In Budapest, the Zwack Unicum Heritage Visitors’ Center—a museum attached to the distillery—there’s a fascinating exhibit about the history of the family and the company. As you wander through looking at the company artifacts, the herbal scent of Unicum wafts through the air, and your visit ends with a tasting of Unicum and other Zwack products.
So, what is Unicum? It’s a thick, black concoction, made from more than 40 herbs and spices. The exact composition is a carefully guarded family secret which was stored in a safe deposit box in New York during the Communist era. Zwack won’t reveal the formula of herbs and spices, but Péter explained the rest of the process to me. Part of the secret mixture is macerated for 30 days in water, while the other part is distilled. Then, in a process that has remained almost unchanged for more than 200 years, both are blended and aged in oak casks for six months. The distillation gives Unicum its distinctive aroma and bitter bouquet, and the process of aging adds mellowness and body. The family is serious when they say that the recipe is a secret: only the immediate family members know the exact proportions of herbs that go into a bottle. “In case of an emergency,” said former Zwack Communications Director, Péter Kerényi (who I also interviewed in 2006), “the Archbishop of Esztergom safeguards the recipe.”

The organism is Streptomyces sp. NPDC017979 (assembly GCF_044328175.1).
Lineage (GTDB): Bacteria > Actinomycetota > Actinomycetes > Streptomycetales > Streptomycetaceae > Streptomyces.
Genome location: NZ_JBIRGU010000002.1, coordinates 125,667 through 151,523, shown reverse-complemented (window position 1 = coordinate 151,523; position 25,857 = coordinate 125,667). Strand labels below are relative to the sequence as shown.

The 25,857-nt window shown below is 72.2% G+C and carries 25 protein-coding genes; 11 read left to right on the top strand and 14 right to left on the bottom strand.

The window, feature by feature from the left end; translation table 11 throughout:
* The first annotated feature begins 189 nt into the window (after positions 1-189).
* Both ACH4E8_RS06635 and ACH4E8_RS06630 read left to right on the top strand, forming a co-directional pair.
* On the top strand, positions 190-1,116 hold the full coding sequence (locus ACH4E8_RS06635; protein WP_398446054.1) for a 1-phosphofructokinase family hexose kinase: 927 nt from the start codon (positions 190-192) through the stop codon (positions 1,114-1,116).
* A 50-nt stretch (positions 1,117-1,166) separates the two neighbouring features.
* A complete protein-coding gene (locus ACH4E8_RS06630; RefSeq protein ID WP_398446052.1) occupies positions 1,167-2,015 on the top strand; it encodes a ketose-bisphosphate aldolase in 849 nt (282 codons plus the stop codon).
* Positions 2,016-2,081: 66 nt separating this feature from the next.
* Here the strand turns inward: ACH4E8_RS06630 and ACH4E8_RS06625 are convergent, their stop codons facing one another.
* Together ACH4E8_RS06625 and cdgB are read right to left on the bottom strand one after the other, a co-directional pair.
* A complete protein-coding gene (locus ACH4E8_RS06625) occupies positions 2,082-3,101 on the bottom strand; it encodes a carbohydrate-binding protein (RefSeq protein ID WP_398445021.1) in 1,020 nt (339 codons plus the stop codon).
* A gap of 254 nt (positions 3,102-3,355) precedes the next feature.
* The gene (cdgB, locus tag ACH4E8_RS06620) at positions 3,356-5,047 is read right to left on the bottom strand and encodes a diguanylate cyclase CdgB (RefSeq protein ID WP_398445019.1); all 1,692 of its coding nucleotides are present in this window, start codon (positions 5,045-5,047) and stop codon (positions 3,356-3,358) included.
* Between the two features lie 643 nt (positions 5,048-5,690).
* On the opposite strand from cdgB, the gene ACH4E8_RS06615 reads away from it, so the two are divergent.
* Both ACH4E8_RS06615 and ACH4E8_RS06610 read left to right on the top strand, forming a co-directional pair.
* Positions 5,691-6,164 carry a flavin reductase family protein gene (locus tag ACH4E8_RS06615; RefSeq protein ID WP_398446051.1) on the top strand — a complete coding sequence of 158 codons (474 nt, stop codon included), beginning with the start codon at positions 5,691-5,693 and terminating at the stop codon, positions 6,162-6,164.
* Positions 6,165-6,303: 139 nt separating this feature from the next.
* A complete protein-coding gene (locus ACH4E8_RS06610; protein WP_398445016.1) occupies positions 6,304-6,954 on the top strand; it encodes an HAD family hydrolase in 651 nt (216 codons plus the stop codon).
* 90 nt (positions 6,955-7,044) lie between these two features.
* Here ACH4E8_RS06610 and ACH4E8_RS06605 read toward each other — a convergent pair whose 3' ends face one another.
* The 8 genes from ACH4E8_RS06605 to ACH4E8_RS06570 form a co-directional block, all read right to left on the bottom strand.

The Zwacks understood the concept of branding before it became a buzzword, and because of their brilliant advertising and marketing, Unicum came to be considered the most Hungarian of all drinks. Old Unicum advertisements from the early 1900s are classic, and are among the most famous products of Hungarian applied graphic art. The most popular is a poster of a crazed man in the water, on the verge of drowning, who sees a bottle of Unicum floating in front of him. The Unicum has saved him, implies the poster. Even today, said Kerényi, people mail the company photos of themselves trying to recreate this classic poster. “What they don’t realize,” he said, “is that when the poster was created, there was a contest in Budapest for ‘the ugliest man’ to appear in the poster.”
Zwack’s newest product is Unicum Riserva, a special version of Unicum which comes in a clear, round, and flat bottle. It’s aged twice, first in an 80 year-old Unicum cask (the largest and oldest in the distillery, according to the company) and then in a a Tokaji aszú cask. Aging in the old Unicum cask—which has acquired a sticky black coating of Unicum residue—gives the drink more depth and character. While spending time in the Tokaji cask gives it a Tokaji-flavored sweetness, bringing some of the familiar aszú flavors into the mix, along with an added mellowness. To finish it off, a bit of Tokaji aszú from the Dobogó Winery (run by Izabella Zwack) is blended into the drink. The Riserva isn’t quite as hard to swallow for first-timers as traditional Unicum.
The trick to drinking Unicum, Péter Zwack told me, is to get people to drink it twice, since he claims that it becomes addictive after the second try. The Unicum marketing campaign in America even used the slogan ‘force yourself’. Hungarians are adamant that the drink also has proven medicinal qualities, but that may be just an excuse to drink more of it.